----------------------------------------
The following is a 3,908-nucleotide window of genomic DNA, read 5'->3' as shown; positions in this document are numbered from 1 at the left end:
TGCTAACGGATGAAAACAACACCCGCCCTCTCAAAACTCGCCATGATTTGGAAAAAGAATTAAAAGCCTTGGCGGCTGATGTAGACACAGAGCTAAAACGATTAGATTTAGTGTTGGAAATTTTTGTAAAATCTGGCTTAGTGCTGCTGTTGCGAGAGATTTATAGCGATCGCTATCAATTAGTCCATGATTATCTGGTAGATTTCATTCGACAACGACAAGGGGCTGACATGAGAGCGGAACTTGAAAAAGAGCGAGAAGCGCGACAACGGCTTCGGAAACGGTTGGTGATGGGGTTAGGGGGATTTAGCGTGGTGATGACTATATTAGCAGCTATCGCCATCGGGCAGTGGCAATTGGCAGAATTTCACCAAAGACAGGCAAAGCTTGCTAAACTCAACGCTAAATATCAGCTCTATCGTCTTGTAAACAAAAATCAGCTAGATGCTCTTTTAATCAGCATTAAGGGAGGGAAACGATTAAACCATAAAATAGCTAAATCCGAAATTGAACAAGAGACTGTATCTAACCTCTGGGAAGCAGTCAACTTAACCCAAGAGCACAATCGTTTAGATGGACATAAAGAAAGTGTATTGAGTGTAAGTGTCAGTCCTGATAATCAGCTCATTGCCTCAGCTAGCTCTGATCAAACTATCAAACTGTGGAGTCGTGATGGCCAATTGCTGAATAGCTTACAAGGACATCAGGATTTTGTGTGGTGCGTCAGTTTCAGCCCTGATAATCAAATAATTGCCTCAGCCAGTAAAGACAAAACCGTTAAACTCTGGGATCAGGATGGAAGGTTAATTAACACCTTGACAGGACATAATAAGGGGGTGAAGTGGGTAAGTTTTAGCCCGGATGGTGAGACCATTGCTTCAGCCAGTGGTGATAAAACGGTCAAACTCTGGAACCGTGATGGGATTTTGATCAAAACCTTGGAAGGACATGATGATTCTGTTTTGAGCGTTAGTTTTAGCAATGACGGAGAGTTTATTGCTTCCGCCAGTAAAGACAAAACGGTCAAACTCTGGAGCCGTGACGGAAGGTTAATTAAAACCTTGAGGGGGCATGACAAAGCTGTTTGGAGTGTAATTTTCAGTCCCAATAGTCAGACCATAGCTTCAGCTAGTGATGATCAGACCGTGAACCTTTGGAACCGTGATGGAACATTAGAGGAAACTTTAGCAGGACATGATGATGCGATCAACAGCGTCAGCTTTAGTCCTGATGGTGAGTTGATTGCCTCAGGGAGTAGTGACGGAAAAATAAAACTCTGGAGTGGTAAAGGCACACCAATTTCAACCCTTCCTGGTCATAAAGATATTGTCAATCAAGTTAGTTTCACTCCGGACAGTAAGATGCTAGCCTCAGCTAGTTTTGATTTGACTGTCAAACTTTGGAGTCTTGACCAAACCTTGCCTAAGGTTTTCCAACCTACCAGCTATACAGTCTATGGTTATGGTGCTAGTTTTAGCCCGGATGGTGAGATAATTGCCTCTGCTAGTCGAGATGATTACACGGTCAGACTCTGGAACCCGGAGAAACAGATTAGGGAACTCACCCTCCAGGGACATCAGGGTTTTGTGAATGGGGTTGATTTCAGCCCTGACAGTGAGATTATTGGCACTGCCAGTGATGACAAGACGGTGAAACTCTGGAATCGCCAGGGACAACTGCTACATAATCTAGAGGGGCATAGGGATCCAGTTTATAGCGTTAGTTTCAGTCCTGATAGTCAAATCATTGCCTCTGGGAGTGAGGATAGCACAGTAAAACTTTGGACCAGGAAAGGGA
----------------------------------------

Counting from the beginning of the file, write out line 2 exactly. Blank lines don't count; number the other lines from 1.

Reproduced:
TGCTAACGGATGAAAACAACACCCGCCCTCTCAAAACTCGCCATGATTTGGAAAAAGAATTAAAAGCCTTGGCGGCTGATGTAGACACAGAGCTAAAACGATTAGATTTAGTGTTGGAAATTTTTGTAAAATCTGGCTTAGTGCTGCTGTTGCGAGAGATTTATAGCGATCGCTATCAATTAGTCCATGATTATCTGGTAGATTTCATTCGACAACGACAAGGGGCTGACATGAGAGCGGAACTTGAAAAAGAGCGAGAAGCGCGACAACGGCTTCGGAAACGGTTGGTGATGGGGTTAGGGGGATTTAGCGTGGTGATGACTATATTAGCAGCTATCGCCATCGGGCAGTGGCAATTGGCAGAATTTCACCAAAGACAGGCAAAGCTTGCTAAACTCAACGCTAAATATCAGCTCTATCGTCTTGTAAACAAAAATCAGCTAGATGCTCTTTTAATCAGCATTAAGGGAGGGAAACGATTAAACCATAAAATAGCTAAATCCGAAATTGAACAAGAGACTGTATCTAACCTCTGGGAAGCAGTCAACTTAACCCAAGAGCACAATCGTTTAGATGGACATAAAGAAAGTGTATTGAGTGTAAGTGTCAGTCCTGATAATCAGCTCATTGCCTCAGCTAGCTCTGATCAAACTATCAAACTGTGGAGTCGTGATGGCCAATTGCTGAATAGCTTACAAGGACATCAGGATTTTGTGTGGTGCGTCAGTTTCAGCCCTGATAATCAAATAATTGCCTCAGCCAGTAAAGACAAAACCGTTAAACTCTGGGATCAGGATGGAAGGTTAATTAACACCTTGACAGGACATAATAAGGGGGTGAAGTGGGTAAGTTTTAGCCCGGATGGTGAGACCATTGCTTCAGCCAGTGGTGATAAAACGGTCAAACTCTGGAACCGTGATGGGATTTTGATCAAAACCTTGGAAGGACATGATGATTCTGTTTTGAGCGTTAGTTTTAGCAATGACGGAGAGTTTATTGCTTCCGCCAGTAAAGACAAAACGGTCAAACTCTGGAGCCGTGACGGAAGGTTAATTAAAACCTTGAGGGGGCATGACAAAGCTGTTTGGAGTGTAATTTTCAGTCCCAATAGTCAGACCATAGCTTCAGCTAGTGATGATCAGACCGTGAACCTTTGGAACCGTGATGGAACATTAGAGGAAACTTTAGCAGGACATGATGATGCGATCAACAGCGTCAGCTTTAGTCCTGATGGTGAGTTGATTGCCTCAGGGAGTAGTGACGGAAAAATAAAACTCTGGAGTGGTAAAGGCACACCAATTTCAACCCTTCCTGGTCATAAAGATATTGTCAATCAAGTTAGTTTCACTCCGGACAGTAAGATGCTAGCCTCAGCTAGTTTTGATTTGACTGTCAAACTTTGGAGTCTTGACCAAACCTTGCCTAAGGTTTTCCAACCTACCAGCTATACAGTCTATGGTTATGGTGCTAGTTTTAGCCCGGATGGTGAGATAATTGCCTCTGCTAGTCGAGATGATTACACGGTCAGACTCTGGAACCCGGAGAAACAGATTAGGGAACTCACCCTCCAGGGACATCAGGGTTTTGTGAATGGGGTTGATTTCAGCCCTGACAGTGAGATTATTGGCACTGCCAGTGATGACAAGACGGTGAAACTCTGGAATCGCCAGGGACAACTGCTACATAATCTAGAGGGGCATAGGGATCCAGTTTATAGCGTTAGTTTCAGTCCTGATAGTCAAATCATTGCCTCTGGGAGTGAGGATAGCACAGTAAAACTTTGGACCAGGAAAGGGA